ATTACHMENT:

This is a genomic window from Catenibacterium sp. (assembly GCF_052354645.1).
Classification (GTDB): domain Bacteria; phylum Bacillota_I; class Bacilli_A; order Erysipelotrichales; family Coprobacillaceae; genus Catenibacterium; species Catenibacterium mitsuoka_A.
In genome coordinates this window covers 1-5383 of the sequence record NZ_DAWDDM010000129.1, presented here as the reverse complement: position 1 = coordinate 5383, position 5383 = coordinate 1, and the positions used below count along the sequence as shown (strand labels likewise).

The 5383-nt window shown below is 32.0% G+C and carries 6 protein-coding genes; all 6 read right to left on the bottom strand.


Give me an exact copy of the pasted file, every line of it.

This is a genomic window from Catenibacterium sp. (assembly GCF_052354645.1).
Classification (GTDB): domain Bacteria; phylum Bacillota_I; class Bacilli_A; order Erysipelotrichales; family Coprobacillaceae; genus Catenibacterium; species Catenibacterium mitsuoka_A.
In genome coordinates this window covers 1-5383 of the sequence record NZ_DAWDDM010000129.1, presented here as the reverse complement: position 1 = coordinate 5383, position 5383 = coordinate 1, and the positions used below count along the sequence as shown (strand labels likewise).

The 5383-nt window shown below is 32.0% G+C and carries 6 protein-coding genes; all 6 read right to left on the bottom strand.